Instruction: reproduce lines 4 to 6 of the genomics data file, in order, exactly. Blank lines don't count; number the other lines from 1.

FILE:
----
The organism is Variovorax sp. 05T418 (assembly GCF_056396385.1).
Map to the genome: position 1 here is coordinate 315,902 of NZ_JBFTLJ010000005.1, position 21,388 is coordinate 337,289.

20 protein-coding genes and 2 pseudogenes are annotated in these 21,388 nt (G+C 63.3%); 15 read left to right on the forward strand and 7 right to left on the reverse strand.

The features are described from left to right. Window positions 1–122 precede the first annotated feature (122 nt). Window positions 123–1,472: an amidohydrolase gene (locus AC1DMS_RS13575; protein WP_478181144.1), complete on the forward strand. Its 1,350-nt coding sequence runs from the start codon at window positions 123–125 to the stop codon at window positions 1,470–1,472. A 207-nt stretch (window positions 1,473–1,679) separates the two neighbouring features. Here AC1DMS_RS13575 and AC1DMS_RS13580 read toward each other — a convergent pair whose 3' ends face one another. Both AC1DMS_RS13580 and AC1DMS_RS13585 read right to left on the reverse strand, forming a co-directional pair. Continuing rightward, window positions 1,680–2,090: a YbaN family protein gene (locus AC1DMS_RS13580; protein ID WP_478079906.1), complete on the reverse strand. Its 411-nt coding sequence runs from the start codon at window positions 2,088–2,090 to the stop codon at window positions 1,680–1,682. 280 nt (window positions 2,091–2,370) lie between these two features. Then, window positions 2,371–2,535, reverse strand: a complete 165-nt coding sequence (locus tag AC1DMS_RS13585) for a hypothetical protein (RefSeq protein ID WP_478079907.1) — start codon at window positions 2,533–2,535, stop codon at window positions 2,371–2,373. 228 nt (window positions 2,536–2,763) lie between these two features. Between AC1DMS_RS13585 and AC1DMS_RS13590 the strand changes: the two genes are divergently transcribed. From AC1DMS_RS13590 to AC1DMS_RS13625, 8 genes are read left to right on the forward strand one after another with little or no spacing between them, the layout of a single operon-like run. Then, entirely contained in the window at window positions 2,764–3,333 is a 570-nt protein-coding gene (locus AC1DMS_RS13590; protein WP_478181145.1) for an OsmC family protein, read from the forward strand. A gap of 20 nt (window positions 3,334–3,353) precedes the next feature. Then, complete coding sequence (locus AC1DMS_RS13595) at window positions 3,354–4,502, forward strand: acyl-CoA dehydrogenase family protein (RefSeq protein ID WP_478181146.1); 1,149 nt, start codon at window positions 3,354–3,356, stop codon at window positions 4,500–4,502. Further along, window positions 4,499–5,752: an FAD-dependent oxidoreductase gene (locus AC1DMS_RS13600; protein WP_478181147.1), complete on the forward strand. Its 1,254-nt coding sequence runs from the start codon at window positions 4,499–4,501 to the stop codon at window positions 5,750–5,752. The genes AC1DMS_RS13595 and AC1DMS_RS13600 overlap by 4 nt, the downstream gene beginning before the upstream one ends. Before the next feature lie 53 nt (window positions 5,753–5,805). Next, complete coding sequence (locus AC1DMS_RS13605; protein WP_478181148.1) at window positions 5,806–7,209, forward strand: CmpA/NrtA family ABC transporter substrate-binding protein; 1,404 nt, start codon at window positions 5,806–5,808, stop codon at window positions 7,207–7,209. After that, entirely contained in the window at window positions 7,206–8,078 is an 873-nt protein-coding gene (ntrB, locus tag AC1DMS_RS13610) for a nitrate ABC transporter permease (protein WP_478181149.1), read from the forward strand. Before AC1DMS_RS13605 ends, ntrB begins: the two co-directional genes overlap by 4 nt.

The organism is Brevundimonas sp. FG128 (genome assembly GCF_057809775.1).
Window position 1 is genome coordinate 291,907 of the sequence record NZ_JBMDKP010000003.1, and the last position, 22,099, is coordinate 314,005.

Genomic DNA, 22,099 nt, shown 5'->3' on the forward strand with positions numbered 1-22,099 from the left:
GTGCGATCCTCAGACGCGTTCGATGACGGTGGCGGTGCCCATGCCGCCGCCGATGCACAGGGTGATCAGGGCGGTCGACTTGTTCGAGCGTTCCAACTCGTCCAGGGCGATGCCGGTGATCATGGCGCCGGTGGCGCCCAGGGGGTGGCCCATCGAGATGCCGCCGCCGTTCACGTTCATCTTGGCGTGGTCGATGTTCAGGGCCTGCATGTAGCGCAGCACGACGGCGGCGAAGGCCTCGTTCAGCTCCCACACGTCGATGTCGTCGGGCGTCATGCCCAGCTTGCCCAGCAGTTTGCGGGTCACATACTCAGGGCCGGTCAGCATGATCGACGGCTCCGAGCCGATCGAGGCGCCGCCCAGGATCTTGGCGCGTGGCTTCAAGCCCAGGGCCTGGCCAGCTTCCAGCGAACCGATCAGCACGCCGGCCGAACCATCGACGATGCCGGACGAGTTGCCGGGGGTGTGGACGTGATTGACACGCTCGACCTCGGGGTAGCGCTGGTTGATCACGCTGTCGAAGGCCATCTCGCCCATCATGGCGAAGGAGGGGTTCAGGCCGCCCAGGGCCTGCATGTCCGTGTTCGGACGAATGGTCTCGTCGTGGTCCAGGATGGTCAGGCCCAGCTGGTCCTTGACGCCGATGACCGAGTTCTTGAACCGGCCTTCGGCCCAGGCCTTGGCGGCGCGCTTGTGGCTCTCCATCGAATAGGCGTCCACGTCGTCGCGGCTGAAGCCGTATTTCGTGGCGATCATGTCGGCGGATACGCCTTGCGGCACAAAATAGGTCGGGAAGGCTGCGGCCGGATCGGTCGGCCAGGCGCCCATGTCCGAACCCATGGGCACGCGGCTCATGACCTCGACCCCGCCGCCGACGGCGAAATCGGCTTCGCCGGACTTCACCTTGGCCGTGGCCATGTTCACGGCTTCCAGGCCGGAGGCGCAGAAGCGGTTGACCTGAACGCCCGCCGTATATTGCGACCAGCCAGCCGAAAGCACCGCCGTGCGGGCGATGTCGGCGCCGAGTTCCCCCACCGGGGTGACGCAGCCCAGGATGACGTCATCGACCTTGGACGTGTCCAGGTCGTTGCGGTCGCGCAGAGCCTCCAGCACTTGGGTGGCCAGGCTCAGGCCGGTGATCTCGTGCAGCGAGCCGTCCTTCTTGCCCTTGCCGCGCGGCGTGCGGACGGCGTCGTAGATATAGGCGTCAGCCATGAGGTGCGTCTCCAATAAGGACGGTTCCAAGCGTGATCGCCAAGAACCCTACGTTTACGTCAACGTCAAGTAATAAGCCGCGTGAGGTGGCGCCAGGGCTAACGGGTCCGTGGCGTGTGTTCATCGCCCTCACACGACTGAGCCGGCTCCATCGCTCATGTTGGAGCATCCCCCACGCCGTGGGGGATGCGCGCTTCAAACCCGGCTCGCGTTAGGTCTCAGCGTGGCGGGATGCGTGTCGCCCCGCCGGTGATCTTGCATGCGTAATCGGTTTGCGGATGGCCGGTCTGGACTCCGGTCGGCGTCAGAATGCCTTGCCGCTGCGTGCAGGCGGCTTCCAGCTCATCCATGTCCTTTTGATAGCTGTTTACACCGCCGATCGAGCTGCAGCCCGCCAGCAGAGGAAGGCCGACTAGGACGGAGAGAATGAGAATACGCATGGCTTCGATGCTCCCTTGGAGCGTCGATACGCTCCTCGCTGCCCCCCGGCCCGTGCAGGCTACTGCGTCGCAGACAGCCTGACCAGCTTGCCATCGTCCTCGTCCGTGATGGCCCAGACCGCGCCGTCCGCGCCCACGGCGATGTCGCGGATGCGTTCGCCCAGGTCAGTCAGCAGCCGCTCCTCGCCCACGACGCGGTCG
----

The features are described from left to right. Window positions 1–122 precede the first annotated feature (122 nt). Window positions 123–1,472: an amidohydrolase gene (locus AC1DMS_RS13575; protein WP_478181144.1), complete on the forward strand. Its 1,350-nt coding sequence runs from the start codon at window positions 123–125 to the stop codon at window positions 1,470–1,472. A 207-nt stretch (window positions 1,473–1,679) separates the two neighbouring features. Here AC1DMS_RS13575 and AC1DMS_RS13580 read toward each other — a convergent pair whose 3' ends face one another. Both AC1DMS_RS13580 and AC1DMS_RS13585 read right to left on the reverse strand, forming a co-directional pair. Continuing rightward, window positions 1,680–2,090: a YbaN family protein gene (locus AC1DMS_RS13580; protein ID WP_478079906.1), complete on the reverse strand. Its 411-nt coding sequence runs from the start codon at window positions 2,088–2,090 to the stop codon at window positions 1,680–1,682. 280 nt (window positions 2,091–2,370) lie between these two features. Then, window positions 2,371–2,535, reverse strand: a complete 165-nt coding sequence (locus tag AC1DMS_RS13585) for a hypothetical protein (RefSeq protein ID WP_478079907.1) — start codon at window positions 2,533–2,535, stop codon at window positions 2,371–2,373. 228 nt (window positions 2,536–2,763) lie between these two features. Between AC1DMS_RS13585 and AC1DMS_RS13590 the strand changes: the two genes are divergently transcribed. From AC1DMS_RS13590 to AC1DMS_RS13625, 8 genes are read left to right on the forward strand one after another with little or no spacing between them, the layout of a single operon-like run. Then, entirely contained in the window at window positions 2,764–3,333 is a 570-nt protein-coding gene (locus AC1DMS_RS13590; protein WP_478181145.1) for an OsmC family protein, read from the forward strand. A gap of 20 nt (window positions 3,334–3,353) precedes the next feature. Then, complete coding sequence (locus AC1DMS_RS13595) at window positions 3,354–4,502, forward strand: acyl-CoA dehydrogenase family protein (RefSeq protein ID WP_478181146.1); 1,149 nt, start codon at window positions 3,354–3,356, stop codon at window positions 4,500–4,502. Further along, window positions 4,499–5,752: an FAD-dependent oxidoreductase gene (locus AC1DMS_RS13600; protein WP_478181147.1), complete on the forward strand. Its 1,254-nt coding sequence runs from the start codon at window positions 4,499–4,501 to the stop codon at window positions 5,750–5,752. The genes AC1DMS_RS13595 and AC1DMS_RS13600 overlap by 4 nt, the downstream gene beginning before the upstream one ends. Before the next feature lie 53 nt (window positions 5,753–5,805). Next, complete coding sequence (locus AC1DMS_RS13605; protein WP_478181148.1) at window positions 5,806–7,209, forward strand: CmpA/NrtA family ABC transporter substrate-binding protein; 1,404 nt, start codon at window positions 5,806–5,808, stop codon at window positions 7,207–7,209. After that, entirely contained in the window at window positions 7,206–8,078 is an 873-nt protein-coding gene (ntrB, locus tag AC1DMS_RS13610) for a nitrate ABC transporter permease (protein WP_478181149.1), read from the forward strand. Before AC1DMS_RS13605 ends, ntrB begins: the two co-directional genes overlap by 4 nt.

The organism is Brevundimonas sp. FG128 (genome assembly GCF_057809775.1).
Window position 1 is genome coordinate 291,907 of the sequence record NZ_JBMDKP010000003.1, and the last position, 22,099, is coordinate 314,005.